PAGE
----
Just got off the phone with Hillary. I’m honored to be her running mate. Can’t wait to hit the trail tomorrow in Miami!
— Senator Tim Kaine (@timkaine) July 23, 2016
Last night we learned that Hillary Clinton picked Senator Tim Kaine of Virginia as her Vice Presidential running mate. What is interesting about this pick is at one point in a Time magazine article in 2014, Clinton showed public support of the Military Justice Improvement Act, yet she chooses Senator Tim Kaine (D-VA) as her vice presidential running mate who has been blocking the bill since 2013. Of course Senator Angus King (I-ME) endorses this choice since he too has been blocking the due process bill sponsored by Senator Kirsten Gillibrand, Senator Susan Collins, Senator Rand Paul, Senator Ted Cruz, and many other bi-partisan Senators advocating for constitutional rights for military personnel and veterans.
“The move was surprising in that it means that if she becomes President, the normally hawkish Clinton would go against the advice of military brass and remove the cases from the chain of command. It also must have had a little bit of a silver lining dig at McCaskill, who endorsed Barack Obama over Clinton in 2008.” ~Time (2014)
The Military Justice Improvement Act (MJIA) would provide due process rights to both the accused and accuser in military sexual assault cases and felony crimes in general. Currently, a victim has to report the crimes to the Commander. The Commander decides whether an investigation occurs and then is the ultimate authority on whether or not the military prosecutes the accused. As recently as 2013, the Commander could even legally throw out a conviction if s/he felt that the verdict by a jury of peers was the wrong outcome. One of Claire McCaskill’s NDAA amendments addressed this issue and military commanders no longer have the authority to throw out a successful conviction. This particular military justice law change is one of the only good things Claire McCaskill’s military sexual assault bill did for victims and ultimately society. Senator Claire McCaskill, Kelly Ayotte, Roy Blunt, Lindsey Graham, and now Senator Joni Ernst (also a military Commander) have been the most vocal opponents of the MJIA.
Victims of crimes in the military, and now the accused, are asking for a justice system that more closely resembles the way the civilian court systems operate. In the civilian world, the accuser would report the crime to police who would enter the data into a database (even if the victim decides not to move forward with the case). Local police departments have access to national crime databases that would tell them whether or not this person has been reported before and if they have been investigated and/or convicted of any other crimes. In most cases, especially if they have a criminal history, an investigation would be initiated by detectives who specialize in violent crime. Then the detectives would present their findings to a prosecutor who would decide whether or not there was enough evidence to move forward with a case.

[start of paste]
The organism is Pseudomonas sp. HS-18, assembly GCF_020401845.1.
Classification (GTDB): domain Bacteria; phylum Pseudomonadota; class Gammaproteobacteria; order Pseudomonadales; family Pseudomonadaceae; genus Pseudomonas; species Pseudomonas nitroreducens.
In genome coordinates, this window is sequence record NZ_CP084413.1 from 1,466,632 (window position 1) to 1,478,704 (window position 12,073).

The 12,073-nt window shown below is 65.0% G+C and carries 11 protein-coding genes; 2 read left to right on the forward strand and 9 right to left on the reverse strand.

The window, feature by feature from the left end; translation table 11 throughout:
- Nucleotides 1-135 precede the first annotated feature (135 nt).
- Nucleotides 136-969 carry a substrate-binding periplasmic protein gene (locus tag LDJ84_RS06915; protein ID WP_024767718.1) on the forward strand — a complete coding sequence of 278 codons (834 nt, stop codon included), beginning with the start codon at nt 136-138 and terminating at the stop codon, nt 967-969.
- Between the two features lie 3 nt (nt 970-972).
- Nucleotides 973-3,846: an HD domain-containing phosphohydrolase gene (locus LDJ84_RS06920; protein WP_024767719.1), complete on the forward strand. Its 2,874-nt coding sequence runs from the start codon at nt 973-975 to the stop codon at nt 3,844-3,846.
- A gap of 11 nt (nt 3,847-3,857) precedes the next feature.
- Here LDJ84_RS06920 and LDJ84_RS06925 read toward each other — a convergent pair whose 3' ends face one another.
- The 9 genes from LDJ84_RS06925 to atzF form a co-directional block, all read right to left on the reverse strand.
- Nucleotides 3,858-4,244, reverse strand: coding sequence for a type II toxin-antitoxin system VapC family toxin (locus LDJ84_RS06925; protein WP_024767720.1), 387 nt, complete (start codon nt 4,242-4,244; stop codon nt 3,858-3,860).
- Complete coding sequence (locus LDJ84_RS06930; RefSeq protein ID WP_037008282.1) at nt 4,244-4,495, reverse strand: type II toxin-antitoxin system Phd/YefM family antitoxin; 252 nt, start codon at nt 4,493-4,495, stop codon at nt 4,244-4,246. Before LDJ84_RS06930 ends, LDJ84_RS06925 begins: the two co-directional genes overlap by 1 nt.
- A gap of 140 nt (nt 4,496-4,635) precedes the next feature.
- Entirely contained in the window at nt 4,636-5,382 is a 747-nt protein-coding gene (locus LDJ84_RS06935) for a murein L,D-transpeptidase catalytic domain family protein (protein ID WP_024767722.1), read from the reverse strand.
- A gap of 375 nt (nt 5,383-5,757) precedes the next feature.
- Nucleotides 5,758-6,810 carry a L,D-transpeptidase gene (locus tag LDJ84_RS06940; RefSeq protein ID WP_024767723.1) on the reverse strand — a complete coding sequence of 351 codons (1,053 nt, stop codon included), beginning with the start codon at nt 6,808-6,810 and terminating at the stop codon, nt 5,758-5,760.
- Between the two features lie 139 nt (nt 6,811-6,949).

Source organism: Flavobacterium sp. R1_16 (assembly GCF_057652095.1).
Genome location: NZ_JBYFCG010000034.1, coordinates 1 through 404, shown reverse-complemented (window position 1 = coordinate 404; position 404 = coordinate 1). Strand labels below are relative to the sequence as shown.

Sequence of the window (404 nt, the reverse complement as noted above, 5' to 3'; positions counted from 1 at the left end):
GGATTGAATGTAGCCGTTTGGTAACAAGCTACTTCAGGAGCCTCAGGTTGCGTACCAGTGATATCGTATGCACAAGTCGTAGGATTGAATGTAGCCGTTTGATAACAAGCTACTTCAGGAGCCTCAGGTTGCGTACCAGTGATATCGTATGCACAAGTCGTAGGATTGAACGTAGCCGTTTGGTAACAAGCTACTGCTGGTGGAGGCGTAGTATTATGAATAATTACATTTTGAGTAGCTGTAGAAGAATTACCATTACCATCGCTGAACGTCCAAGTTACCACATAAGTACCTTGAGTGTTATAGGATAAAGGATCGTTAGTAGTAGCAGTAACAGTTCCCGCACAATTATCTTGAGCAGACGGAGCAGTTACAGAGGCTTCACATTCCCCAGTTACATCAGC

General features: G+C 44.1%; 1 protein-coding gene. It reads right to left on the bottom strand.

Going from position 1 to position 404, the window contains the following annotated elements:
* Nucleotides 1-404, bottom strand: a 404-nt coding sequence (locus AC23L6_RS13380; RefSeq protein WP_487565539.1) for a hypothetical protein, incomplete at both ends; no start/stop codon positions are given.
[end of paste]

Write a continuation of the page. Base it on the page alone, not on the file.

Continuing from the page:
The civilian police are more likely to arrest someone accused of rape or sexual assault then the military is. The military Commander may do nothing and expect you to work along side your attacker. In the civilian world, if there is evidence of a crime, the accused would be served, detained or let out on bail depending on a judge’s decision regarding their potential danger to society. The accused is subpoenaed to court and has an opportunity to plead guilty or not guilty at a hearing. They have the right to request a jury trial at that same preliminary hearing. The accused also has a right to be represented by an attorney. If they cannot afford one, a public defender will be provided to them. The victim of the crime will most likely be assigned a victim advocate who would support them through the legal process. They also have a collaborative relationship with the detectives and the prosecutor in an effort to prove the case and assure a successful outcome.
“The chain of command’s involvement in prosecutions, advocates say, is one reason victims have so little confidence in the system. That’s why the MJIA would remove prosecution authority from the chain of command and give it to independent military prosecutors instead.” ~Vox (2016)
Investigators and prosecutors must protect the due process rights of the accused during the investigation and collection of evidence because otherwise it would be impossible to move forward with a winnable case. As a result, prosecutors work with the detectives to ensure evidence is collected appropriately. If the investigators and/or prosecutor do not respect the due process rights of the accused, the case can be thrown out on a technicality. An ethical prosecution demands the protection of due process rights so taxpayer money is not wasted and a person who breaks the law does not escape justice. Protecting the due process rights of the accused allows them to remain innocent until proven guilty and ensures a more successful outcome for a case in the event they are guilty. Protecting the due process rights of the accused ultimately protects the victim of the crime and society at large.